All right, all right, so Akiba’s Beat isn’t technically a “sequel” in the strictest sense of the word, but hey — it’s the third game in the Akiba series, so it does technically fit the bill in that regard. And that’s why, sitting down for a private demo of the game, I have to point out that it’s an extremely strange way to follow up on 2014’s Akiba’s Trip: Undead & Undressed. Sure, the game takes place in a similar setting to its predecessor, and features a similar cast of color-coded teenagers, but that’s just about where the similarities end. Apparently finished with the “beat vampires up until they’re naked” approach, this Akiba opts for a more traditional 3D action-RPG approach. Its combination of fast-paced, 3D fighter-esque fighting and overworld/dungeon exploration will feel immediately familiar for fans of the Tales series, who should keep this one on their radar.
Use Your Delusion
During the short demo, which I took turns watching and playing alongside director Kohta Takano, I got a little bit of insight into the way the game’s flow will work. From the hub world, which seems to be the same Akihabara region featured in Trip, players can activate a special ability that will allow them to see the locations of special rifts in reality — or more simply, dungeons called “Delusions.” Takano said that some of these locations will be based on the general delusions of NPCs in the region, while others will be character-specific and focus on the delusions of party members and other important characters.
Once inside a Delusion, things start to look familiar (in more ways than one). The twisted, colorful visuals and bizarre themes of the dungeons reminded me of the ones in Persona — and given that this Delusion system seems to deal directly with the personalities of characters, I wonder if perhaps Acquire are purposefully taking a leaf out of Atlus’s book. While that’s somewhat of a question to me, though, there’s absolutely no question that the combat of Beat is taking all its cues from Bandai Namco’s Tales series. Like those games, you’ve got a chance to get a pre-emptive strike on an enemy in the field (although this wasn’t yet possible in the demo), with contact initiating an immediate jump into a fast and frenetic action-RPG battle system.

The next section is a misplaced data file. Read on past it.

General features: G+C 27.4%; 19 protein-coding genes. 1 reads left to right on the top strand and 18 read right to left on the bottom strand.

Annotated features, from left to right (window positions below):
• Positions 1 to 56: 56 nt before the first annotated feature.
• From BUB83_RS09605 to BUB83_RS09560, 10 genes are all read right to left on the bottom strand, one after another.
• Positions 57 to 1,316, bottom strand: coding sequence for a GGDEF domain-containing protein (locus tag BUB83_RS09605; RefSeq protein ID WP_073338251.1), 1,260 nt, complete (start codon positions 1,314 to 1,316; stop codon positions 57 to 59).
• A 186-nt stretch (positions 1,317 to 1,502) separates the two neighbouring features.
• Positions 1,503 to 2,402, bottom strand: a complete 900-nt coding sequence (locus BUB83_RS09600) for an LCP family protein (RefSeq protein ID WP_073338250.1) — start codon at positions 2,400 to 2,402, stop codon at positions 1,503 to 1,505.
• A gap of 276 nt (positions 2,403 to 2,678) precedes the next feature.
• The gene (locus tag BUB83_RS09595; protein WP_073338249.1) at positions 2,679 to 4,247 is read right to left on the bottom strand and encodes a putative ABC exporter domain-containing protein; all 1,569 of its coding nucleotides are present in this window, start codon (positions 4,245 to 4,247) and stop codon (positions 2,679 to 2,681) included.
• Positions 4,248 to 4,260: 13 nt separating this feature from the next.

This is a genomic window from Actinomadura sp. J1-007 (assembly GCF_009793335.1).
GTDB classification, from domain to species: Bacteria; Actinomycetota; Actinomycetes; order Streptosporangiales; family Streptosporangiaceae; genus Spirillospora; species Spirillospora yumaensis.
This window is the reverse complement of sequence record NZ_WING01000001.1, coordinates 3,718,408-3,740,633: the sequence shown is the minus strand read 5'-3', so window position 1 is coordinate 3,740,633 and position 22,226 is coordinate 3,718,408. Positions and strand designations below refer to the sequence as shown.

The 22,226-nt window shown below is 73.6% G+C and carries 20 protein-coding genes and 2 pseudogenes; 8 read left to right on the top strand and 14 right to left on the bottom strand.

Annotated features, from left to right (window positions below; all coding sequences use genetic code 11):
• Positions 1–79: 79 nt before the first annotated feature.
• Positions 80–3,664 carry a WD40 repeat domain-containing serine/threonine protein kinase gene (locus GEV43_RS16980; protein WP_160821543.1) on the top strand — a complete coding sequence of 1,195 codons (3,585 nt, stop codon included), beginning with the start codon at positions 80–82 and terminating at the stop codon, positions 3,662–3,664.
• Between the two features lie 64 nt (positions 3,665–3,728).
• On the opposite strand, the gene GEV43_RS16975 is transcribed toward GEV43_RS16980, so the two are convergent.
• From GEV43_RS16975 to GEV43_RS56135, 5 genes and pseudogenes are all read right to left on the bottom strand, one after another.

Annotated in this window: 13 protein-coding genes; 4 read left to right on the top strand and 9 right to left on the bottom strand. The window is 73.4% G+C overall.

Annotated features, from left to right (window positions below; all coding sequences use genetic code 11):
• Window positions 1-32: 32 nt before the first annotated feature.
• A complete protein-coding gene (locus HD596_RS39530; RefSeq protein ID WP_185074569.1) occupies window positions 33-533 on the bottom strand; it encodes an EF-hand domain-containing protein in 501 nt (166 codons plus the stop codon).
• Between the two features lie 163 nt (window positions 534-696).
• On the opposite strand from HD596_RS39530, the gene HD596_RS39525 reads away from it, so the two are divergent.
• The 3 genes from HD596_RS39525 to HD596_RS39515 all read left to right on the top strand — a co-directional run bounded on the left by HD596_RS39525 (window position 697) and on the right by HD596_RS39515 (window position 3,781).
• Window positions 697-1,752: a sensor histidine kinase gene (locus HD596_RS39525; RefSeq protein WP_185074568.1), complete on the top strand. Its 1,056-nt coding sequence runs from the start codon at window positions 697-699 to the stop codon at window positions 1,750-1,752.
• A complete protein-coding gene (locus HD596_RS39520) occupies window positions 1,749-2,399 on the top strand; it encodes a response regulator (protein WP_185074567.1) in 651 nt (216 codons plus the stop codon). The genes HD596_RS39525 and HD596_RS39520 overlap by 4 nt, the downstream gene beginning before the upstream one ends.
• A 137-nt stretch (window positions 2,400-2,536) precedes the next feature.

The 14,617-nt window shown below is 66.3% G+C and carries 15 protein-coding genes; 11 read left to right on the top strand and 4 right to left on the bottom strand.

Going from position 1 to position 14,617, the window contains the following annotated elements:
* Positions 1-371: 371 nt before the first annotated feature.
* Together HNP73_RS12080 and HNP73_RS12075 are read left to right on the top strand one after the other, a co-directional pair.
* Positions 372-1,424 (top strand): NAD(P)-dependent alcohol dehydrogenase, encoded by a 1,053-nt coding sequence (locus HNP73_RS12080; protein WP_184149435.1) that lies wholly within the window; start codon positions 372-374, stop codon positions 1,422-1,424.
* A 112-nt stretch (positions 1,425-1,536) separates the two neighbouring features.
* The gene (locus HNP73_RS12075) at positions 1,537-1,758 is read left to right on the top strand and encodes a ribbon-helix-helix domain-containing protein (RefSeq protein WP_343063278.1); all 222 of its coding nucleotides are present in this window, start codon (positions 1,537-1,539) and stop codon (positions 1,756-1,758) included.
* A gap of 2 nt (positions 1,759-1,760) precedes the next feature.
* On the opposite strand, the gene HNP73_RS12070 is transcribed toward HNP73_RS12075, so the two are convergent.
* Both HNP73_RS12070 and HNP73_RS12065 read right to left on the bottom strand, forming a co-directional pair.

Tales From the Strip
The similarities from there are unmistakable: players can either execute basic attacks or special skill moves that can be assigned using face buttons and analog directions. Up to three AI-controlled party members join along in battle, creating a cacophony of shouted move titles and interjections. The gimmick here, and the part from which Akiba’s Beat derives its title, is in the special meter in the corner of the screen. This meter fills up in five segments, and to move it past one of them, you’ve got to execute your special move — so you don’t have to worry about conserving it in the slightest.
Each character’s got their own set of special moves, naturally, but it’s the five-segment specials that really make things insane. These cause the theme song of your character to start playing, which Takano told me will actually be sung by each character’s seiyu in the Japanese version (and hopefully our version if we’re fortunate enough to get dual audio). As long as the song is playing, you’ve got the potential to completely unload on enemies and bring them toppling to the ground in seconds.
Meet the Beat
It’s sort of hard to tell whether or not Akiba’s Beat will shake things up enough to keep them consistently interesting just based on the demo, but it is absolutely clear that Acquire have done a much better job at polishing and perfecting the central mechanics this time. Whether you were a fan of the original, or you’re an action-RPG fan looking for something new, this is certainly one to keep an eye out for. The game’s currently slated for a Q4 2016 release — stay tuned, as we’ll be sure to keep you posted once there’s a final announcement.